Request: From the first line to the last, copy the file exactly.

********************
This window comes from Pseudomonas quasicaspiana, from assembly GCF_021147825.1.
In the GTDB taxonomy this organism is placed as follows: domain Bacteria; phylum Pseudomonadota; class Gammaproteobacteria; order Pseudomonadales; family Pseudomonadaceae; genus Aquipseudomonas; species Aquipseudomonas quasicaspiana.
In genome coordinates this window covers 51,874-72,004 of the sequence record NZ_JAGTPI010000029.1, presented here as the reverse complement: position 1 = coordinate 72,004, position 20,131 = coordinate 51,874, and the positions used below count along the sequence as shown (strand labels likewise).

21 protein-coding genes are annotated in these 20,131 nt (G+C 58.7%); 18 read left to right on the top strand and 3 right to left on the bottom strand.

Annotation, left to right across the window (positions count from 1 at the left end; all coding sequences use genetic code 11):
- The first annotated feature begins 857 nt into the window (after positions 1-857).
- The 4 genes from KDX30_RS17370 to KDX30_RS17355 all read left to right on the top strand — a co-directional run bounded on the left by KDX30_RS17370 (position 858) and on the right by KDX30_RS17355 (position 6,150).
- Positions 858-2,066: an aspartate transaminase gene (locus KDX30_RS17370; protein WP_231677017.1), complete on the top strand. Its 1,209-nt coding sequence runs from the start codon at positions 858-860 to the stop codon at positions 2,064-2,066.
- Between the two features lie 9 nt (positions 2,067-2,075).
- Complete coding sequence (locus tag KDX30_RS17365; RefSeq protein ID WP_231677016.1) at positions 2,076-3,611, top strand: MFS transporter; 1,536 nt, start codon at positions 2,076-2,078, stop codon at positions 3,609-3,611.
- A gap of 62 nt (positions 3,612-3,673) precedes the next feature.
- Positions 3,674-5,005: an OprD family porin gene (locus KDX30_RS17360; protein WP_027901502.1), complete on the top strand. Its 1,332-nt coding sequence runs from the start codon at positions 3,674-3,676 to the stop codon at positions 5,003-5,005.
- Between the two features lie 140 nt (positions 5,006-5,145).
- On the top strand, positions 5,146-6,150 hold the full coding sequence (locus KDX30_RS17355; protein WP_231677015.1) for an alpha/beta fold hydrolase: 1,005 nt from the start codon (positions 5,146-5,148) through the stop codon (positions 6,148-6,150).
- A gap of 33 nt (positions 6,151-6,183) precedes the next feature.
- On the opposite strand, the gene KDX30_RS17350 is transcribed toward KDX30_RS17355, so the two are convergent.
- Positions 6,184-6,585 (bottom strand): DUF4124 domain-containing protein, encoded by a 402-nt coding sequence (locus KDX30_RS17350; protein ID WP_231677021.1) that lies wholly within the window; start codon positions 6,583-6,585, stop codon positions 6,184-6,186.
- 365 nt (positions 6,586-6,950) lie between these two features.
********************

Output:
This window comes from Pseudomonas quasicaspiana, from assembly GCF_021147825.1.
In the GTDB taxonomy this organism is placed as follows: domain Bacteria; phylum Pseudomonadota; class Gammaproteobacteria; order Pseudomonadales; family Pseudomonadaceae; genus Aquipseudomonas; species Aquipseudomonas quasicaspiana.
In genome coordinates this window covers 51,874-72,004 of the sequence record NZ_JAGTPI010000029.1, presented here as the reverse complement: position 1 = coordinate 72,004, position 20,131 = coordinate 51,874, and the positions used below count along the sequence as shown (strand labels likewise).

21 protein-coding genes are annotated in these 20,131 nt (G+C 58.7%); 18 read left to right on the top strand and 3 right to left on the bottom strand.

Annotation, left to right across the window (positions count from 1 at the left end; all coding sequences use genetic code 11):
- The first annotated feature begins 857 nt into the window (after positions 1-857).
- The 4 genes from KDX30_RS17370 to KDX30_RS17355 all read left to right on the top strand — a co-directional run bounded on the left by KDX30_RS17370 (position 858) and on the right by KDX30_RS17355 (position 6,150).
- Positions 858-2,066: an aspartate transaminase gene (locus KDX30_RS17370; protein WP_231677017.1), complete on the top strand. Its 1,209-nt coding sequence runs from the start codon at positions 858-860 to the stop codon at positions 2,064-2,066.
- Between the two features lie 9 nt (positions 2,067-2,075).
- Complete coding sequence (locus tag KDX30_RS17365; RefSeq protein ID WP_231677016.1) at positions 2,076-3,611, top strand: MFS transporter; 1,536 nt, start codon at positions 2,076-2,078, stop codon at positions 3,609-3,611.
- A gap of 62 nt (positions 3,612-3,673) precedes the next feature.
- Positions 3,674-5,005: an OprD family porin gene (locus KDX30_RS17360; protein WP_027901502.1), complete on the top strand. Its 1,332-nt coding sequence runs from the start codon at positions 3,674-3,676 to the stop codon at positions 5,003-5,005.
- Between the two features lie 140 nt (positions 5,006-5,145).
- On the top strand, positions 5,146-6,150 hold the full coding sequence (locus KDX30_RS17355; protein WP_231677015.1) for an alpha/beta fold hydrolase: 1,005 nt from the start codon (positions 5,146-5,148) through the stop codon (positions 6,148-6,150).
- A gap of 33 nt (positions 6,151-6,183) precedes the next feature.
- On the opposite strand, the gene KDX30_RS17350 is transcribed toward KDX30_RS17355, so the two are convergent.
- Positions 6,184-6,585 (bottom strand): DUF4124 domain-containing protein, encoded by a 402-nt coding sequence (locus KDX30_RS17350; protein ID WP_231677021.1) that lies wholly within the window; start codon positions 6,583-6,585, stop codon positions 6,184-6,186.
- 365 nt (positions 6,586-6,950) lie between these two features.